“You beckoned me from the depths of Morpheus, and I eagerly complied with your summons, enjoying our interlude more than you shall ever know. I am but a dream and a figure from the past, always searching for something although I’ve not known what it was until today.” His glance intensified as he smiled and added, “I thought my search hopeless, but now I think I have been enlightened. I’ve been roaming the moors all this time in search of you, my dear, sweet Heather.”
Heather shivered as her mind searched for words. A chill invaded her body even though the temperature had not yet dropped enough to put one in the air. Was this man truly a figure from her dreams and from the past? Was he a ghostly apparition or a manifestation of something her heart desired? Either way and whatever the truth, she wished never to awaken.
Amazement clearly reflected on her face, she finally regained a measure of composure and spoke, her voice only above a whisper as a sweet smile hovered on her lips. “Well, if it’s my choice, we will assuredly meet again, Colin. I shall consider next Saturday to be our second date. I hope you can make it.”
Colin’s smile broadened, and he winked at her. “Aye, sweet Heather, I know I can. Until then, I’ll see you in your dreams, my sweet,” he said as he stood and picked up his riding crop.
Heather watched as Colin walked away. He turned to glance back at her every few steps, as if he, too, did not wish to leave. Eventually, as he neared the spot where he had always stood from afar, his visage slowly grew more faint until he eventually disappeared completely before crossing the crest of the moor.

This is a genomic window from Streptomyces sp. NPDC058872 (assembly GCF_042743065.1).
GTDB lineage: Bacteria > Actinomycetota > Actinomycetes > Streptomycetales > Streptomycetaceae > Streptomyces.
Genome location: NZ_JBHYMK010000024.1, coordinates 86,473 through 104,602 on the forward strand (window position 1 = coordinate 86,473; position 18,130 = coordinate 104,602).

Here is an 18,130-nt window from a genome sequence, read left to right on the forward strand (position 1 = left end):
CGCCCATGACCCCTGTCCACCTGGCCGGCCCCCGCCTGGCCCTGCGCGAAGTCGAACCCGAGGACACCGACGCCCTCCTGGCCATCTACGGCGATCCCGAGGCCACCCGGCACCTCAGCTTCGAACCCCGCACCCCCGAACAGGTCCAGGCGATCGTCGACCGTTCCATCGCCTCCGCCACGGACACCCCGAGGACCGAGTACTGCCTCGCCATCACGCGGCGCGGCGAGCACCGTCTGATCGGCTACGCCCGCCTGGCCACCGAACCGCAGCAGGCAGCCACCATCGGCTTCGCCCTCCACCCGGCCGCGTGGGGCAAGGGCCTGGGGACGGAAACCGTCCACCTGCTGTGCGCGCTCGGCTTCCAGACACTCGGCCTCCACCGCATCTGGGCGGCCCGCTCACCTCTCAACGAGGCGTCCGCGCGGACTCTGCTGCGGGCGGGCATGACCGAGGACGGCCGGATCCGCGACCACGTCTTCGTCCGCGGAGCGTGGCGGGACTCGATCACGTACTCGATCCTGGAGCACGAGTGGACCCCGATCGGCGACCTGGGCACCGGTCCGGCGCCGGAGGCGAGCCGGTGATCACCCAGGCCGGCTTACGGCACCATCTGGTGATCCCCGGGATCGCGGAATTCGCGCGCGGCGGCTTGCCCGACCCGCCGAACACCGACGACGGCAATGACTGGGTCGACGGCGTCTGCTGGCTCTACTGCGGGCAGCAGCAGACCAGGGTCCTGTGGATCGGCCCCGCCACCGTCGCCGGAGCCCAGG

It was true. She felt it with every beat of her heart. She had beckoned this handsome, kind man to fill her lonely days upon the moors, and she was not sorry that he had answered. Indeed, she was pleased beyond measure that he had come to her and only wondered why it had taken so long. Slowly, she repacked the picnic basket and headed home, a lovely smile upon her face all the while.
Stopping along the way, she picked several stalks of the earthy smelling heather. They would make a lovely addition to the antique vase beside her bed. And each time she looked at them, she would see his face and feel the intensity in his eyes. It would seem like an eternity before next Saturday, but she knew she would assuredly see him again. She felt it in her soul just as she felt the life and breath of the moors. Indeed, she already knew that he, like her, was a part of the moors she so loved.
It would be a long while until next weekend, but she would patiently wait. The arms of Morpheus had never been so appealing before, and tonight she could not wait to find him in her dreams yet again.
He's name was Danger, yet i found myself pulled to him.
Nothing with him was ever what it seemed.
Laughs were unexpected but so was the heartach that broke me down to my core.
Yet, when the tears ended I would end up wanting more...
More of him, the boy whose eyes hid millions of secrets, and could look straigth through me.
Yet, still in the most uninviting moments, there was no other place I would rather be.
Twisted around he's pinky, wipped that what my friends called it but I would protest agaisnt it, denial!
But the sad truth was, the moment I found myself alone with my thoughts, all I could think is 'you Liar'